Some sexting cases involving children could be handled without launching a full-scale criminal investigation, according to new advice for police.
A briefing note has been issued to forces aiming to ensure a "common sense approach" is taken as more youngsters than ever before take explicit images of themselves.
The document, drawn up by the College of Policing, seeks to "support law enforcement professionals to respond in a proportionate way" to reports of children possessing, sharing or generating indecent imagery of themselves or their peers.
Such behaviour can be classed as an offence under the Protection of Children Act 1978 and Criminal Justice Act 1998.
The guidelines state that most offences involving sexual activity with children will require a "full criminal investigative response" - for example, in the presence of exploitation, coercion, a profit motive or adults as perpetrators.
It adds: "Offences involving self-generated images or images obtained with consent by other children may be dealt with differently.
"Forces may, for example, consider that suitably experienced first responders, safer school officers or neighbourhood teams can provide an appropriate response, thereby avoiding stigmatising children or causing them unnecessary fears and concerns."
In deciding whether criminal justice processes are necessary and proportionate, forces will wish to consider the long-term impact of investigation and prosecution - such as labelling a child a "sex offender" and potential disclosure as part of background checks, the paper says.
The trend for sharing explicit images among youngsters has emerged as a challenging issue for authorities following the explosion in smartphone ownership - with warnings that it can leave teenagers vulnerable to exploitation or blackmail.
Last year it was disclosed that child protection officers are probing one case involving the practice every day, while figures showed hundreds of under-18s have been investigated for sexting.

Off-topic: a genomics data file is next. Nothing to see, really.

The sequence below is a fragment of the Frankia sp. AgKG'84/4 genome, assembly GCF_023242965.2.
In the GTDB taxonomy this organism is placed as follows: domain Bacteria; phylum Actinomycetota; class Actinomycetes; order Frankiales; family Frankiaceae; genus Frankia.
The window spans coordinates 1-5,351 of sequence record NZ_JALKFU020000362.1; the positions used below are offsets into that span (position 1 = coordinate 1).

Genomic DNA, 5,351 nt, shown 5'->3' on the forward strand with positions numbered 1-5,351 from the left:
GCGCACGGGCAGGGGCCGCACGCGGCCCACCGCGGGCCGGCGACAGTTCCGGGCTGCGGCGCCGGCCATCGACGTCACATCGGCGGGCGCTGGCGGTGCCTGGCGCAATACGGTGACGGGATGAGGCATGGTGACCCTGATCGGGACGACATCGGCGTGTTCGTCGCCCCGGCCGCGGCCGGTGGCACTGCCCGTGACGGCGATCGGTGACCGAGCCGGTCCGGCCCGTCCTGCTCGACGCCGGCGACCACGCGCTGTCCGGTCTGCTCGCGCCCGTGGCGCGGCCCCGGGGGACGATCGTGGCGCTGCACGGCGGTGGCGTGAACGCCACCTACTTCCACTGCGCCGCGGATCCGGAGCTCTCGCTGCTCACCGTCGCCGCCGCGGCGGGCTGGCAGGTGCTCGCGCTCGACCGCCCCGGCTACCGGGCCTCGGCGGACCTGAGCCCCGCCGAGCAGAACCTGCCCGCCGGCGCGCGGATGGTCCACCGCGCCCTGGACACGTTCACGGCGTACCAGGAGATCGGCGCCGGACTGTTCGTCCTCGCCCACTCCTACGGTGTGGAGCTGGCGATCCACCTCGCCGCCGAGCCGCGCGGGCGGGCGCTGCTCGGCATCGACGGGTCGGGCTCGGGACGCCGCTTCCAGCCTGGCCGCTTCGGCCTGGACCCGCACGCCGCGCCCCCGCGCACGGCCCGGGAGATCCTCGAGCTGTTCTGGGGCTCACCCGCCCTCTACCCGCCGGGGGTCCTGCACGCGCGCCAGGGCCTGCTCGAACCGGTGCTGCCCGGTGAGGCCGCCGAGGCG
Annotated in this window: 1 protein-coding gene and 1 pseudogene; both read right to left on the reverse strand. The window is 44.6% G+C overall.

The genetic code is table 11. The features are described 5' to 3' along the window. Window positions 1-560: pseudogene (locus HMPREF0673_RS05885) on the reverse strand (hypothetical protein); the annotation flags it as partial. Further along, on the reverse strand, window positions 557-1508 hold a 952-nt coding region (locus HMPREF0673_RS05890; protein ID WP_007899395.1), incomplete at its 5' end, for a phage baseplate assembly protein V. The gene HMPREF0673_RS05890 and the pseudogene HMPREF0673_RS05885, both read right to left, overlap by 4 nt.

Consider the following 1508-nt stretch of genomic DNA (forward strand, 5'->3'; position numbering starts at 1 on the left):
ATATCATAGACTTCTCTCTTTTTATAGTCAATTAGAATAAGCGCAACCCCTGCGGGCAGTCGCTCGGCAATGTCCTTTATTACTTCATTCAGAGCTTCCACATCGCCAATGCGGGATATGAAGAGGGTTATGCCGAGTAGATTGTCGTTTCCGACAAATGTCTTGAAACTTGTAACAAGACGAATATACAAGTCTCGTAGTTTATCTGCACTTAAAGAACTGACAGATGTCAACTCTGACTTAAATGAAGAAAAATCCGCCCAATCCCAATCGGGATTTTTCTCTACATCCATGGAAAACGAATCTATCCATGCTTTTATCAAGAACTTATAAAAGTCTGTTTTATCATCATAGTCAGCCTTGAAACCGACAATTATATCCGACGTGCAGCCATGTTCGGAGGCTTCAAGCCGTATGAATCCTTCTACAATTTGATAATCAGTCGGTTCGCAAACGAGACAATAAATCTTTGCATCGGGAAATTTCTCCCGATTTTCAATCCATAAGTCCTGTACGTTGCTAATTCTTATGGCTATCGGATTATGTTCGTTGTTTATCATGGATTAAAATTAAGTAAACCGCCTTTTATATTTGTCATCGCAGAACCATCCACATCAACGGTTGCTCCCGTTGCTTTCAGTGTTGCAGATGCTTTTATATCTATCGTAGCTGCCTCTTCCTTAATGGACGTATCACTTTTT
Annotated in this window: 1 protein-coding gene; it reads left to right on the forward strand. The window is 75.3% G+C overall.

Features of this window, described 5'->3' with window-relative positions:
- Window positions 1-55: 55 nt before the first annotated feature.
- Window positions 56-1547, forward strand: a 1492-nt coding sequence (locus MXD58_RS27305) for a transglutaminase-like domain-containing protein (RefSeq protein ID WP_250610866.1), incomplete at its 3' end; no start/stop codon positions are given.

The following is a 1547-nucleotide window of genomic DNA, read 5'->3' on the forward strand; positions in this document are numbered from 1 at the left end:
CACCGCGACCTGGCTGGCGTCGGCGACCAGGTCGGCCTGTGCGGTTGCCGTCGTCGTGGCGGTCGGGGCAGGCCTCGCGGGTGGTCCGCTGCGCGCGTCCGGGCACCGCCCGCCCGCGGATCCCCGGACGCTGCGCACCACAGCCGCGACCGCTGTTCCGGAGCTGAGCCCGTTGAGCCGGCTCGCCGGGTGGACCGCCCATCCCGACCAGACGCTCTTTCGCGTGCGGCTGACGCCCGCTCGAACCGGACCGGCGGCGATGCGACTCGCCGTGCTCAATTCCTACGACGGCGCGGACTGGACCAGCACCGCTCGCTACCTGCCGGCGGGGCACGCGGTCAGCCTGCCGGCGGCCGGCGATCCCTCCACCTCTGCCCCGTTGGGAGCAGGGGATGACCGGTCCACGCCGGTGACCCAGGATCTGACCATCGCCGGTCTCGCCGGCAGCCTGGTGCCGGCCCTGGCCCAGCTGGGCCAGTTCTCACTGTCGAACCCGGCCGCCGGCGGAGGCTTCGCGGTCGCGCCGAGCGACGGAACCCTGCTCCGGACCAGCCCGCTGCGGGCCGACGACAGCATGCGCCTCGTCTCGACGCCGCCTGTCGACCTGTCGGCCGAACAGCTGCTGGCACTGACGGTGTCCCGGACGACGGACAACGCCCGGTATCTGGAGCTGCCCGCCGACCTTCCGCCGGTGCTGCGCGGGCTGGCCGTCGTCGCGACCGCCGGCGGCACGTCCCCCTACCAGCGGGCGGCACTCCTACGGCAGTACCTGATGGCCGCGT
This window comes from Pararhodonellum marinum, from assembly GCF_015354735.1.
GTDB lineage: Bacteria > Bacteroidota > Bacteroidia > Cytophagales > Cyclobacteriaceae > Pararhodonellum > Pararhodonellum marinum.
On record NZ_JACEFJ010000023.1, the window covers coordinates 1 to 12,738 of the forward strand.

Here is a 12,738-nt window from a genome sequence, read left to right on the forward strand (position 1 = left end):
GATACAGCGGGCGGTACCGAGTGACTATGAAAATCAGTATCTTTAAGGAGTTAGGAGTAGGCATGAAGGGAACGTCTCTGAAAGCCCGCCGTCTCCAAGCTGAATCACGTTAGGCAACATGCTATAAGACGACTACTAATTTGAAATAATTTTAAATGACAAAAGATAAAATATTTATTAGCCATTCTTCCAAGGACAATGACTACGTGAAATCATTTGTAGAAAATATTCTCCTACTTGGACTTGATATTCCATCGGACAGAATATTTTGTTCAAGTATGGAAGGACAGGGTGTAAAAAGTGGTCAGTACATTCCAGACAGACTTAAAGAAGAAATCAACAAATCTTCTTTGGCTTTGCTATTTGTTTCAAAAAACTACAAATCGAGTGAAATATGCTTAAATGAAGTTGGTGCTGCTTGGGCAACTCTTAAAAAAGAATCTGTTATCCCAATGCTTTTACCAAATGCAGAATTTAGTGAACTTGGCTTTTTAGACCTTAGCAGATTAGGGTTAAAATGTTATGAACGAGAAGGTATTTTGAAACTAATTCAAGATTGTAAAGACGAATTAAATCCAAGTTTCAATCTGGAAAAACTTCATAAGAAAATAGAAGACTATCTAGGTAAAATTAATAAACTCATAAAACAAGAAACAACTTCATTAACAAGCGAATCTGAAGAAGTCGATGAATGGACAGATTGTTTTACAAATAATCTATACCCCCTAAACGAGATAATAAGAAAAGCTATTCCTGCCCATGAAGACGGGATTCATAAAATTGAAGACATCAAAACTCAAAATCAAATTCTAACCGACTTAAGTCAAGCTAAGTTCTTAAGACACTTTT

There have been calls for crime recording rules to be adapted so under-18s are not routinely criminalised for the practice.
In one reported episode a 14-year-old boy was added to a police database after he sent a naked image of himself to a female classmate on picture messaging app Snapchat.
Simon Bailey, National Police Chief's Council lead for child protection, said: "More children than ever before are taking explicit images of themselves and this briefing note is a valuable resource for officers when dealing with these sensitive cases.
"It highlights the need for forces to consider the long-term impact of investigation and prosecution on young people.
"We will take all cases seriously with criminal investigations into those involving any form of exploitation. But it will always be a common-sense approach that doesn't criminalise children unnecessarily."
He added: "It is important that this activity isn't viewed as just harmless teenage behaviour.
"There are significant risks involved for children and young people; once image is sent, control is lost, and it can cause significant distress when it gets into wider hands.
"We are clear that if this behaviour can be dealt with in other - more appropriate - ways then it should be."
The new guidance was welcomed by the NSPCC.
A spokesman for the charity said: "We have long believed that unless there is evidence of coercion or exploitation children caught up in this behaviour should not be criminalised, but rather educated about the dangers and supported to manage the pressures that they may face to take part.
"Children need to know that creating and sharing these images can put them at risk of being targeted by predatory adults."